Book Notes: The Art of Readable Code by Dustin Boswell

I highlight and take notes when I read nonfiction books. Once I finish a book, I format and edit my notes so that I can easily remind myself of what I learned without having to reread the book. These notes are not a substitute for reading the book, they only serve as a reminder of key concepts.

The fewer lines a variable is in scope, the shorter its name is allowed to be. Variables used in larger scopes must be less ambiguous so they are allowed to have longer names.

Don’t use project specific abbreviations — someone new to the project won’t know what they mean. “So our rule of thumb is: would a new teammate understand what the name means? If so, then it’s probably okay.”

“The clearest way to name a limit is to put max_ or min_ in front of the thing being limited.”

“In general, adding words like is, has, can, or should can make booleans more clear.”

“The best names are ones that can’t be misconstrued — the person reading your code will understand it the way you meant it, and no other way.”

“Everyone prefers to read code that’s aesthetically pleasing. By “formatting” your code in a consistent, meaningful way, you make it easier and faster to read.”

“The purpose of commenting is to help the reader know as much as the writer did.”

More comments aren’t necessarily better — the comments take up valuable screen real estate, so if there is a comment in the code “it better be worth it”.

“Don’t Comment Bad Names — Fix the Names Instead”

“Instead of minimizing the number of lines, a better metric is to minimize the time needed for someone to understand it.”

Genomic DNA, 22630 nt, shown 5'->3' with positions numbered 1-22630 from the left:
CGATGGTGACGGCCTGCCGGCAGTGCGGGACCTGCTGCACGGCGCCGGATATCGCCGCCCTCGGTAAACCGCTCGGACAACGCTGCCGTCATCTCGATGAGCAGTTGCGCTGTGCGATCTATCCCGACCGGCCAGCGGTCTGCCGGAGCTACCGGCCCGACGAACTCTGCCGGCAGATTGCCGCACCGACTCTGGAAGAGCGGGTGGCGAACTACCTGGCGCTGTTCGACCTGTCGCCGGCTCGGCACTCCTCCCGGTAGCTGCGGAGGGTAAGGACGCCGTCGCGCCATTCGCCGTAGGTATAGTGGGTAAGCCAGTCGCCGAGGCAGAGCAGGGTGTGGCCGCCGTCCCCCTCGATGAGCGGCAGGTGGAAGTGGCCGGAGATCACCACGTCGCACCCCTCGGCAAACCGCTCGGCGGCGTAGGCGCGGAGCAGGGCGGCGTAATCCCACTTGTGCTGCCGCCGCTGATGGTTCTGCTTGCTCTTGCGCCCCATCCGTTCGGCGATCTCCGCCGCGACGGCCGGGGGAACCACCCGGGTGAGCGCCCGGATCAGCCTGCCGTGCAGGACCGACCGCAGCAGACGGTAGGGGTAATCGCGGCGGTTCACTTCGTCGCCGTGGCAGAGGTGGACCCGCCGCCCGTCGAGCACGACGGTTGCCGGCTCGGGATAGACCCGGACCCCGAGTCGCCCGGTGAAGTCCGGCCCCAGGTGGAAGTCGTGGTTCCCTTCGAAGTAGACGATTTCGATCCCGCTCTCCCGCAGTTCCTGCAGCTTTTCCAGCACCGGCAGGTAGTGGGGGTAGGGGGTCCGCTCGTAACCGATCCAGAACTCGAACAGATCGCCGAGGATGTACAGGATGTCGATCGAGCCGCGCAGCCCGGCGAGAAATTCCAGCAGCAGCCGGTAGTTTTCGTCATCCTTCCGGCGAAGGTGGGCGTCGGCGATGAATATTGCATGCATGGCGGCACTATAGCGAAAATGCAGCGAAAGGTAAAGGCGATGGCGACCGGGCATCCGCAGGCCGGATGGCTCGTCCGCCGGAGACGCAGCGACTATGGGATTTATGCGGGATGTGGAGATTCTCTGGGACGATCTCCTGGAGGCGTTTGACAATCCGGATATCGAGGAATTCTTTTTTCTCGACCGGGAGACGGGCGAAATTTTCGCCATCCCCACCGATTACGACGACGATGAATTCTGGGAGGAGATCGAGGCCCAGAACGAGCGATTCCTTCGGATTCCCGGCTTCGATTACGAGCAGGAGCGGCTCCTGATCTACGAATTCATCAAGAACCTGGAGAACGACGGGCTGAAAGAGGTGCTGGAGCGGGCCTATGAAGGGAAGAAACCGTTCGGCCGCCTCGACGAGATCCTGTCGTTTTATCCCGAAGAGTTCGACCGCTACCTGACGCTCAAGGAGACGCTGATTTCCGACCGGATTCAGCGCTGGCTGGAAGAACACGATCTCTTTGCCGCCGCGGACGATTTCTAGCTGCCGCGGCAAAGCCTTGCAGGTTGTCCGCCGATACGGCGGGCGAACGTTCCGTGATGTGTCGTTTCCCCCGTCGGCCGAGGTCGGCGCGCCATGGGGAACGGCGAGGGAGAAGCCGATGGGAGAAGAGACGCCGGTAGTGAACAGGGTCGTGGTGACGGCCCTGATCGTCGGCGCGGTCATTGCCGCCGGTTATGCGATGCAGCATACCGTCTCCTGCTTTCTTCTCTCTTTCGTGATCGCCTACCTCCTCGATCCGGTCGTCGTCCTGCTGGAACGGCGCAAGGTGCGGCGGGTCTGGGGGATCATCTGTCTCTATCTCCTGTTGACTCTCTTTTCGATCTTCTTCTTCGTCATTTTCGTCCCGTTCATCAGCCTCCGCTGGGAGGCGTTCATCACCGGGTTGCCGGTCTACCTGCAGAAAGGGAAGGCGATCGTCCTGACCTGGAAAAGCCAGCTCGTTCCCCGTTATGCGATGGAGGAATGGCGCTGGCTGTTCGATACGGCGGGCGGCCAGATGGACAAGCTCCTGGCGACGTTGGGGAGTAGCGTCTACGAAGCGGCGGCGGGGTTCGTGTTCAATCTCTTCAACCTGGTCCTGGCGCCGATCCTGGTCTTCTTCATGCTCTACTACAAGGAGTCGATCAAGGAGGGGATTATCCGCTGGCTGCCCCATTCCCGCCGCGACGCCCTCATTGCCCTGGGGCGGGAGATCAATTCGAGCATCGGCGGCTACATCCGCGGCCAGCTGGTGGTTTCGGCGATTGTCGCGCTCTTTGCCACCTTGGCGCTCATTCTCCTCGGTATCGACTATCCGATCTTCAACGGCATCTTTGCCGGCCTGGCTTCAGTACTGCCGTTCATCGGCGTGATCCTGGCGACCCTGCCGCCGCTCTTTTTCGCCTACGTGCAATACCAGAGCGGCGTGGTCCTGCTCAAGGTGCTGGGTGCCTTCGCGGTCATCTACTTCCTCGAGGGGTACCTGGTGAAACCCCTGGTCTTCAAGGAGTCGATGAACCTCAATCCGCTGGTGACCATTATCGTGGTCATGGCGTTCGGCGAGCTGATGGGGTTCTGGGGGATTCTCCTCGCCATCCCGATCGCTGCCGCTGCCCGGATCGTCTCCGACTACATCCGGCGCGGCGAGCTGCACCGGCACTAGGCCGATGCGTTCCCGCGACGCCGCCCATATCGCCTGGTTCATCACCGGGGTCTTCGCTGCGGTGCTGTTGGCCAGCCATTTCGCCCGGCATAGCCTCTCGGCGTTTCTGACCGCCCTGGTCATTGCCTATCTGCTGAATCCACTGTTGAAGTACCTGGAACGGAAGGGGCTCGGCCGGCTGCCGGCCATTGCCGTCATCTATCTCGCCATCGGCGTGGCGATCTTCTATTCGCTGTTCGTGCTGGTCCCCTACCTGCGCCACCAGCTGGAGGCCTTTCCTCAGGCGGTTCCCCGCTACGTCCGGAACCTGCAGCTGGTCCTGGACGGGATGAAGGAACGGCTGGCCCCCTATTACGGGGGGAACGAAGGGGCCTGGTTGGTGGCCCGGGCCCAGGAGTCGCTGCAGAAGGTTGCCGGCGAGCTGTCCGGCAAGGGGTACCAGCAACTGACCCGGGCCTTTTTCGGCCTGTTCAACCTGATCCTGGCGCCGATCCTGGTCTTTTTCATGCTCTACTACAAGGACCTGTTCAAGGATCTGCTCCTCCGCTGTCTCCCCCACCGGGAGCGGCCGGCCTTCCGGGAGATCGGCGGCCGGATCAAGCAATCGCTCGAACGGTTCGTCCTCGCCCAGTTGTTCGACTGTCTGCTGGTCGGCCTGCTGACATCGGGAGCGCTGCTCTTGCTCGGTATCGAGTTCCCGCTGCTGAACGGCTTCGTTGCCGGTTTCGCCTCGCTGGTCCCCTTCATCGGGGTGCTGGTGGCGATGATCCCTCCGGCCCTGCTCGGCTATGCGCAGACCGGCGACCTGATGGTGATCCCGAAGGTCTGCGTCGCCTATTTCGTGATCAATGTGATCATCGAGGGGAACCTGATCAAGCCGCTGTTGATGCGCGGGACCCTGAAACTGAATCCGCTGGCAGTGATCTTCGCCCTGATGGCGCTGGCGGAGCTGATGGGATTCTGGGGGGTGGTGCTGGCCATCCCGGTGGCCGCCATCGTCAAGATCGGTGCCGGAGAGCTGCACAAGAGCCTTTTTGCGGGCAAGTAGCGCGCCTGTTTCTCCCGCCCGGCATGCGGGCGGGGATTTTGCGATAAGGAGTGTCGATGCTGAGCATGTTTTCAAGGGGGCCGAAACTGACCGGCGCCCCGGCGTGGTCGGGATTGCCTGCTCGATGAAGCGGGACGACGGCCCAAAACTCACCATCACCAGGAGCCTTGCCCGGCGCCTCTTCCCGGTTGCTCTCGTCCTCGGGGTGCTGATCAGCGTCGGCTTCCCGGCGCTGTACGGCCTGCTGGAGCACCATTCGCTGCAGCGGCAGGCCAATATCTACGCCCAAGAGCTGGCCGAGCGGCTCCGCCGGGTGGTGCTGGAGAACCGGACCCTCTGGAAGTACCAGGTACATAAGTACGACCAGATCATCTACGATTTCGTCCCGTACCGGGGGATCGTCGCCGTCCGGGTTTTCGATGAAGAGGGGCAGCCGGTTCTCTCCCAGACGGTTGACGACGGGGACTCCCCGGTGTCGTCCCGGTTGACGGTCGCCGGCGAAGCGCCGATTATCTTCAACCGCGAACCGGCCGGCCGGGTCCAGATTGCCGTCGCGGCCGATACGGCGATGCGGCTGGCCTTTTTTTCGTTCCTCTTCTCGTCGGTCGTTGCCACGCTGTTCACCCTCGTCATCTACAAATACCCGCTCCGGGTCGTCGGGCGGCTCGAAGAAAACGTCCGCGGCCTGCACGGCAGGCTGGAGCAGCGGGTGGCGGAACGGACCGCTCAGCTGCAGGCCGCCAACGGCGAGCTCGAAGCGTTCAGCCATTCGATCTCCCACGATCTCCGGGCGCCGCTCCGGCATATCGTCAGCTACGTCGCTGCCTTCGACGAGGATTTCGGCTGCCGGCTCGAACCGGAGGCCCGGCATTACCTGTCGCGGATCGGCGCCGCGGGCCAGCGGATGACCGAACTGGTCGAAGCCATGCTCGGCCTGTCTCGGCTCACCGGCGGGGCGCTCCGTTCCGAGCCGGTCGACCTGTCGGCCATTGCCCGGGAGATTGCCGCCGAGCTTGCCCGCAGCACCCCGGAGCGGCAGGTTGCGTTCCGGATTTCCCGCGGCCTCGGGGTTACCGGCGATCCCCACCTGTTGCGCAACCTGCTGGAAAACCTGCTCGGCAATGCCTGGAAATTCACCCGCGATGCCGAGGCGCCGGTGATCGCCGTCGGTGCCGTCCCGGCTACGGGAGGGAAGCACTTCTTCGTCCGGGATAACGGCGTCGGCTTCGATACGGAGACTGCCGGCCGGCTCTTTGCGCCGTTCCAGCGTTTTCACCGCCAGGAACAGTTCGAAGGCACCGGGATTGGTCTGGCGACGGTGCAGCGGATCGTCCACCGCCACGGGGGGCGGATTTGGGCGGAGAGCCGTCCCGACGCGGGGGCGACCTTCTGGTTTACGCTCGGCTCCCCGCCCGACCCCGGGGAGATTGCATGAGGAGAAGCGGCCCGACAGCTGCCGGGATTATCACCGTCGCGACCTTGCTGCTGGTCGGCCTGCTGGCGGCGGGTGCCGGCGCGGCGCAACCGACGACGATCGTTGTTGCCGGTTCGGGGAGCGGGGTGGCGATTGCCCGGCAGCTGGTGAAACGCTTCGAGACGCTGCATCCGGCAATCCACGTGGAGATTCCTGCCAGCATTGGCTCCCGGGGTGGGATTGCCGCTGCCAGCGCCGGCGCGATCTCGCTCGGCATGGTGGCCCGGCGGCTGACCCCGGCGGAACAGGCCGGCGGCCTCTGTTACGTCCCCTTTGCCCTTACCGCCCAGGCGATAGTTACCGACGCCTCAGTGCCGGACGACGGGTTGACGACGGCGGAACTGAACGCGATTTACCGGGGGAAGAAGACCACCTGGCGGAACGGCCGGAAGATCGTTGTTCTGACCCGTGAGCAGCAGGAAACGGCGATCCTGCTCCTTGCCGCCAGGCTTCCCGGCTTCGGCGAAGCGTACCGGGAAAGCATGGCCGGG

“The simplest way to break down an expression is to introduce an extra variable that captures a smaller subexpression. This extra variable is sometimes called an “explaining variable” because it helps explain what the subexpression means.”

“One technique [to clean up code] is to see if you can solve the problem the “opposite” way. Depending on the situation you’re in, this could mean iterating through arrays in reverse or filling in some data structure backward rather than forward.”

In general, keep scopes short and finish tasks as quickly as possible.

“The more places a variable is manipulated, the harder it is to reason about its current value.”

“The advice for this chapter is to aggressively identify and extract unrelated subproblems. Here’s what we mean: Look at a given function or block of code, and ask yourself, “What is the high-level goal of this code?” For each line of code, ask, “Is it working directly to that goal? Or is it solving an unrelated subproblem needed to meet it?” If enough lines are solving an unrelated subproblem, extract that code into a separate function.”

“Code that does multiple things at once is harder to understand. A single block of code might be initializing new objects, cleansing data, parsing inputs, and applying business logic, all at the same time.”

Break code up into small, easy to understand fragments. This makes understanding easier and reduces potential for bugs.

“do only one task at a time.”

“When explaining a complex idea to someone, it’s easy to confuse them with all the little details. It’s a valuable skill to be able to explain an idea “in plain English,” so that someone less knowledgeable than you can understand. It requires distilling an idea down to the most important concepts. Doing this not only helps the other person understand but also helps you think about your own ideas more clearly.”

“This chapter discussed the simple technique of describing your program in plain English and using that description to help you write more natural code. This technique is deceptively simple, but very powerful.”

“Knowing when not to code is possibly the most important skill a programmer can learn. Every line of code you write is a line that has to be tested and maintained. By reusing libraries or eliminating features, you can save time and keep your codebase lean and mean.”